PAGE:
United States District Court, D. Minnesota
Patrick W. Michenfelder, Esq. and Throndset Michenfelder Law
Office, LLC, One Central Avenue, counsel for plaintiff.
Chelsea Ahmann, Esq., Joseph M. Windler, Esq. and Winthrop
& Weinstine, counsel for defendants.
S. Doty, Judge
matter is before the court upon the motion to dismiss by
defendants TCF Banking & Savings, F.A. and TCF National
Bank (collectively, TCF). Based on a review of the file,
record, and proceedings herein, and for the following
reasons, the motion to dismiss is granted.
civil rights dispute arises from plaintiff Jerald
Boitnott's attempts to access the TCF Bank located at
1503 Robert Street in St. Paul, Minnesota. It is undisputed
that Boitnott is disabled within the meaning of the Americans
with Disabilities Act (ADA). See Compl. ¶ 15.
In July and September 2018, Boitnott attempted to enter the
bank, but was unable to so because (1) the disabled parking
signs were positioned too low to the ground and did not
identify van accessible spaces; (2) the parking lot surface
was broken, patched, and deteriorated; (3) the curb ramp and
flared sides of the curb ramp projected into the parking
aisles; and (4) the slope of the accessible parking space and
access aisle was too steep. Id. ¶¶ 21, 22.
September 27, 2018, Boitnott filed this suit in Dakota County
alleging violations of the ADA and seeking declaratory and
injunctive relief and nominal damages. TCF timely removed to
receiving the complaint, TCF immediately made several
improvements to the bank's parking lot with the
assistance of a certified accessibility specialist, Julee
Quarve-Peterson, to address the specific concerns raised by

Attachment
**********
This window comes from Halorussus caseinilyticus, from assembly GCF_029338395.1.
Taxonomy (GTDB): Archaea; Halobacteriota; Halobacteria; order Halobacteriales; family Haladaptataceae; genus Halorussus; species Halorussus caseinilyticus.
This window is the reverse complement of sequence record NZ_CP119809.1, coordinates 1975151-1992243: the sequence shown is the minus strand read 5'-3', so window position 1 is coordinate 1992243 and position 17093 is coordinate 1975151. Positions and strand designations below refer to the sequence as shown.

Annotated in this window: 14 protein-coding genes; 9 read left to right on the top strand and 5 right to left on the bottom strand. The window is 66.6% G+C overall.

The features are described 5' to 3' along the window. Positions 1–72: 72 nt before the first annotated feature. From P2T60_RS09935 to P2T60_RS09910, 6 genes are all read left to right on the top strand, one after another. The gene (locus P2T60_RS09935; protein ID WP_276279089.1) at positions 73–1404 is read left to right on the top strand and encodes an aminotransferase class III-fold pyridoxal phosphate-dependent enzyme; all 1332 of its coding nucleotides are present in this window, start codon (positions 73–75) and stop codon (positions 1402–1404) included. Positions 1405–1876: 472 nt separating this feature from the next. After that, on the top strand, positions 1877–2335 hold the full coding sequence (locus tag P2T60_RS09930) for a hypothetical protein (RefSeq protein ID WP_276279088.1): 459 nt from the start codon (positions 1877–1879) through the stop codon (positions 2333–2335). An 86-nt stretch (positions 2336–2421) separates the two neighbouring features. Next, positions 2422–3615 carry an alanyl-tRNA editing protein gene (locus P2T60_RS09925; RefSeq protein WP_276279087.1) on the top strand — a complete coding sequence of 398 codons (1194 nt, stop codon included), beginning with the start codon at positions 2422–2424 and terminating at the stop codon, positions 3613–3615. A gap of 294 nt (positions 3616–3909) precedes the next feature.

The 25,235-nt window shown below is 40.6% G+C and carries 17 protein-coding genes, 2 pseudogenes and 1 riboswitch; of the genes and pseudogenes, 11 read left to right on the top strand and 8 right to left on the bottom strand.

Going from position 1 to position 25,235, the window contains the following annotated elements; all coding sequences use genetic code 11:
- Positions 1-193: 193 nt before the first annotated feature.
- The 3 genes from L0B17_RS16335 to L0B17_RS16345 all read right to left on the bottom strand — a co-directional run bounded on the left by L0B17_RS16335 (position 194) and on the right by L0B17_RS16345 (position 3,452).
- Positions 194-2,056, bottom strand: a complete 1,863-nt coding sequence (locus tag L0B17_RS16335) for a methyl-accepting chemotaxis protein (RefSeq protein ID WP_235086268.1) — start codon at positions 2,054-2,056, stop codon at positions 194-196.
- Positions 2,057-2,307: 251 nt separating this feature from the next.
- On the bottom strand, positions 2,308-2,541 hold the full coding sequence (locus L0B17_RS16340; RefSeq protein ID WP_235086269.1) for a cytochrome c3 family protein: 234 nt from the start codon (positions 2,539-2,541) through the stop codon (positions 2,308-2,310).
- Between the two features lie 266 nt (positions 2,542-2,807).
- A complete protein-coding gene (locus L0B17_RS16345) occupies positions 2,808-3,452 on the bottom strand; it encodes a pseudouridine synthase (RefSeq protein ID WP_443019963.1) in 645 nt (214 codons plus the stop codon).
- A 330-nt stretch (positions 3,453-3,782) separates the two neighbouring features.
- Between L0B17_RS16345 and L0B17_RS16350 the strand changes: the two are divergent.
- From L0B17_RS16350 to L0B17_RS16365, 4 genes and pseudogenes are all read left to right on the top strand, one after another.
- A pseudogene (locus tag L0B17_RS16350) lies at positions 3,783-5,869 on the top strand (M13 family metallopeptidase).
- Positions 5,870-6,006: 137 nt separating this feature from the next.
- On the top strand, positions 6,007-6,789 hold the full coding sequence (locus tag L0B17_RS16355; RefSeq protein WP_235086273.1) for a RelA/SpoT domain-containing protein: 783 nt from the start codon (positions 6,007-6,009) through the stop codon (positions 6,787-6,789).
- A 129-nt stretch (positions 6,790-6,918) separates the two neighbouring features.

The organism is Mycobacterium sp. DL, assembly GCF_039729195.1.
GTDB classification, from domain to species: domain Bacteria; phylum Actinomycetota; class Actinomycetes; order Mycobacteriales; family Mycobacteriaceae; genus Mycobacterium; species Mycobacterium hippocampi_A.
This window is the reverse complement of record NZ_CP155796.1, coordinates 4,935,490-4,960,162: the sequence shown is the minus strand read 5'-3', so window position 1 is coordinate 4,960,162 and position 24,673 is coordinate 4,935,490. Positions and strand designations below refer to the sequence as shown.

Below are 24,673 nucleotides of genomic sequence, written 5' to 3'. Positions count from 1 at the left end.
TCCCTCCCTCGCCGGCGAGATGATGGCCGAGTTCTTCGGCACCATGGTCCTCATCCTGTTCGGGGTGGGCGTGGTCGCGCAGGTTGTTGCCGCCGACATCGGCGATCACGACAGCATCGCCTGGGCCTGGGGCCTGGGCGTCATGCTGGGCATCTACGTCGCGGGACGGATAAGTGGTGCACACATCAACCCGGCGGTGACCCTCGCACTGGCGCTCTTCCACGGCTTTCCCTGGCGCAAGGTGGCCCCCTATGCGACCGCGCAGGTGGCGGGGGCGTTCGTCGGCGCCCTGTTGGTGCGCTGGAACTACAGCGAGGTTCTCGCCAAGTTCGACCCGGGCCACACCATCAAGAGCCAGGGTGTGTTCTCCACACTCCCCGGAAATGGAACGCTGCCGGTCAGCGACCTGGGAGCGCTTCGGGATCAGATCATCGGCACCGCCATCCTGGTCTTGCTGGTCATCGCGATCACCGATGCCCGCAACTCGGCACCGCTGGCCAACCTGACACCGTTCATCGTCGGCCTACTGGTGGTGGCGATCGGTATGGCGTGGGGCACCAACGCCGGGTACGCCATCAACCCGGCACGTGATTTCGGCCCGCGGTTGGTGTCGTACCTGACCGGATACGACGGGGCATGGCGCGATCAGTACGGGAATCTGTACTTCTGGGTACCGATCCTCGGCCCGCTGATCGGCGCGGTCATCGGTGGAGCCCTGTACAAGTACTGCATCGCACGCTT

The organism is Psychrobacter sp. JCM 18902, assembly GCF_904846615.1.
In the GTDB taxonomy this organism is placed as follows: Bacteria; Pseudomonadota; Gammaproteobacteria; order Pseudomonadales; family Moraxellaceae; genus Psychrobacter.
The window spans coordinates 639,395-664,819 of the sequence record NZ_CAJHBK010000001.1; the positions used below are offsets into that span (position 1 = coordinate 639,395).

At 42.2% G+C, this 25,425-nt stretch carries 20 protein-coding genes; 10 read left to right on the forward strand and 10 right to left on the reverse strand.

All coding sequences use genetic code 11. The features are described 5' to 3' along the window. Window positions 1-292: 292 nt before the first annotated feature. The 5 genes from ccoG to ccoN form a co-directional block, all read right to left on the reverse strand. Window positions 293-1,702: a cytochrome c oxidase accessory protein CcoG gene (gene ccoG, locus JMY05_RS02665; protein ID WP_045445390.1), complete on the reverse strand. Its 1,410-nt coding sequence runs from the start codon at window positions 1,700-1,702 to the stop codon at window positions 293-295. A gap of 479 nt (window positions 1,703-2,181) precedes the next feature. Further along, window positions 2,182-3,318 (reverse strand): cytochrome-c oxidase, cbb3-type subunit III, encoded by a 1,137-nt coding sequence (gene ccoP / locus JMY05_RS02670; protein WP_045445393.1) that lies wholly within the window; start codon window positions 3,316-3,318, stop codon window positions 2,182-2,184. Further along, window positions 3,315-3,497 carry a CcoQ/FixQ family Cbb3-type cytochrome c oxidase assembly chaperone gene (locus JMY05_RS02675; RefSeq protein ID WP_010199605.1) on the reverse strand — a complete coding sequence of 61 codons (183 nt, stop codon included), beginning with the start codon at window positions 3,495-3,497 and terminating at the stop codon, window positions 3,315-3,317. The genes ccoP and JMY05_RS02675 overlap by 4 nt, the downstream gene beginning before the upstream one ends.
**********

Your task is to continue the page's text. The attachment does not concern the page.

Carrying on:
Boitnott and to ensure ADA compliance. Nelson Decl.
¶¶ 5-7; Quarve-Peterson Decl. ¶¶ 4-8.
Quarve-Peterson determined, however, that the curb ramp and
flared side to the curb ramp did “not obstruct or
project into the parking access aisle and therefore did not
violate the ADA as they existed.” Quarve-Peterson Decl.
¶ 6; id. Ex. B at 7. On November 4, 2018,
Quarve-Peterson returned to the bank to audit for ADA
compliance after TCF completed the recommended improvements.
Id. ¶ 7. She concluded that “all of the
architectural barriers identified” by Boitnott were
removed and that the property was ADA compliant. Id.
¶ 8; see id. Ex. C. Boitnott submits no
evidence to the contrary, effectively conceding that all of
the architectural barriers identified in his complaint have
moves to dismiss under Rule 12(b)(1) of the Federal Rules of
Standard of Review
order to properly dismiss an action for want of subject
matter jurisdiction under Rule 12(b)(1), the challenging
party must successfully attack the complaint, either on its
face or on the factual truthfulness of its averments.
Titus v. Sullivan, 4 F.3d 590, 593 (8th Cir. 1993).
In a facial attack, “the court restricts itself to the
face of the pleadings, and the non-moving party receives the
same protections as it would defending against a motion
brought under Rule 12(b)(6).” Branson Label, Inc.
v. City of Branson, Mo., 793 F.3d 910, 914 (8th Cir.
2010). “In a factual attack, the court considers
matters outside the pleadings, and the non-moving party does
not have the benefit of 12(b)(6) safeguards.”
Carlsen v. GameStop, Inc., 833 F.3d 903, 908 (8th
Cir. 2016) (citation omitted). Here, TCF has waged a factual
attack by asserting that the changes made to the parking lot
redressed all of the ADA violations alleged in the complaint.
argues that the complaint should be dismissed as moot given
the certified ADA-compliant changes made to the bank's
parking lot. Although Boitnott does not deny that his
complaint is largely moot, he argues that he still has a
viable claim for relief because he seeks ...